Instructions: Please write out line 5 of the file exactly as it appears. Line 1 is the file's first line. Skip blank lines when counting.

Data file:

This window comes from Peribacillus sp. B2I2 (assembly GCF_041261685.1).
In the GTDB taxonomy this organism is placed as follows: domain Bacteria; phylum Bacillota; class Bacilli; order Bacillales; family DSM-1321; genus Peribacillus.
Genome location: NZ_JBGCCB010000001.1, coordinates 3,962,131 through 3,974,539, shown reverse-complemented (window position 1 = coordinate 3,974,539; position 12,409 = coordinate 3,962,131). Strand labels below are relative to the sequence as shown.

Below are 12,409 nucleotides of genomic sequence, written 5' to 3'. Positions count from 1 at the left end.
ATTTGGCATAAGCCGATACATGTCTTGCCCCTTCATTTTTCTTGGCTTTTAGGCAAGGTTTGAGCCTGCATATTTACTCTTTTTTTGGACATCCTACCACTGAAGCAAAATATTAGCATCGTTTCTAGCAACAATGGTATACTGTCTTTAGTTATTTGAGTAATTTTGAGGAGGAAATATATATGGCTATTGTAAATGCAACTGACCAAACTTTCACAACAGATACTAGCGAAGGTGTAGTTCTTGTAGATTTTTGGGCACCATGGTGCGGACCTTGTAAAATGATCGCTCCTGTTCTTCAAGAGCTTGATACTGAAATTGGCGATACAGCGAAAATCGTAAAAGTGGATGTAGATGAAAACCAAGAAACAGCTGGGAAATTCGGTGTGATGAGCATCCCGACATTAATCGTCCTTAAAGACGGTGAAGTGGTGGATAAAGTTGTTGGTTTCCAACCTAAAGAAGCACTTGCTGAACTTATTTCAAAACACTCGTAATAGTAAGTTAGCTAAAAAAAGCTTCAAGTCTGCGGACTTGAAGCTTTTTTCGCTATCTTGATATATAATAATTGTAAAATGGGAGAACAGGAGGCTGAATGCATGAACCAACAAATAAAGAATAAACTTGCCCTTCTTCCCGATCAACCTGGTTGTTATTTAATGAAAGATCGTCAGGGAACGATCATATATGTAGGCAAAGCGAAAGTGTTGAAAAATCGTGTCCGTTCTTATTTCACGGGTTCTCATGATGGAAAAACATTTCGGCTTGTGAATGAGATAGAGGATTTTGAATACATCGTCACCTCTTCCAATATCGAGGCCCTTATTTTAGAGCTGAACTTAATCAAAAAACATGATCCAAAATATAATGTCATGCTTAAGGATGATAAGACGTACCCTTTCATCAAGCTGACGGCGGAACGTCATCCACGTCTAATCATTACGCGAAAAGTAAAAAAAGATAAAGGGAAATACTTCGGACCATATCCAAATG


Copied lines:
ATTTGGCATAAGCCGATACATGTCTTGCCCCTTCATTTTTCTTGGCTTTTAGGCAAGGTTTGAGCCTGCATATTTACTCTTTTTTTGGACATCCTACCACTGAAGCAAAATATTAGCATCGTTTCTAGCAACAATGGTATACTGTCTTTAGTTATTTGAGTAATTTTGAGGAGGAAATATATATGGCTATTGTAAATGCAACTGACCAAACTTTCACAACAGATACTAGCGAAGGTGTAGTTCTTGTAGATTTTTGGGCACCATGGTGCGGACCTTGTAAAATGATCGCTCCTGTTCTTCAAGAGCTTGATACTGAAATTGGCGATACAGCGAAAATCGTAAAAGTGGATGTAGATGAAAACCAAGAAACAGCTGGGAAATTCGGTGTGATGAGCATCCCGACATTAATCGTCCTTAAAGACGGTGAAGTGGTGGATAAAGTTGTTGGTTTCCAACCTAAAGAAGCACTTGCTGAACTTATTTCAAAACACTCGTAATAGTAAGTTAGCTAAAAAAAGCTTCAAGTCTGCGGACTTGAAGCTTTTTTCGCTATCTTGATATATAATAATTGTAAAATGGGAGAACAGGAGGCTGAATGCATGAACCAACAAATAAAGAATAAACTTGCCCTTCTTCCCGATCAACCTGGTTGTTATTTAATGAAAGATCGTCAGGGAACGATCATATATGTAGGCAAAGCGAAAGTGTTGAAAAATCGTGTCCGTTCTTATTTCACGGGTTCTCATGATGGAAAAACATTTCGGCTTGTGAATGAGATAGAGGATTTTGAATACATCGTCACCTCTTCCAATATCGAGGCCCTTATTTTAGAGCTGAACTTAATCAAAAAACATGATCCAAAATATAATGTCATGCTTAAGGATGATAAGACGTACCCTTTCATCAAGCTGACGGCGGAACGTCATCCACGTCTAATCATTACGCGAAAAGTAAAAAAAGATAAAGGGAAATACTTCGGACCATATCCAAATG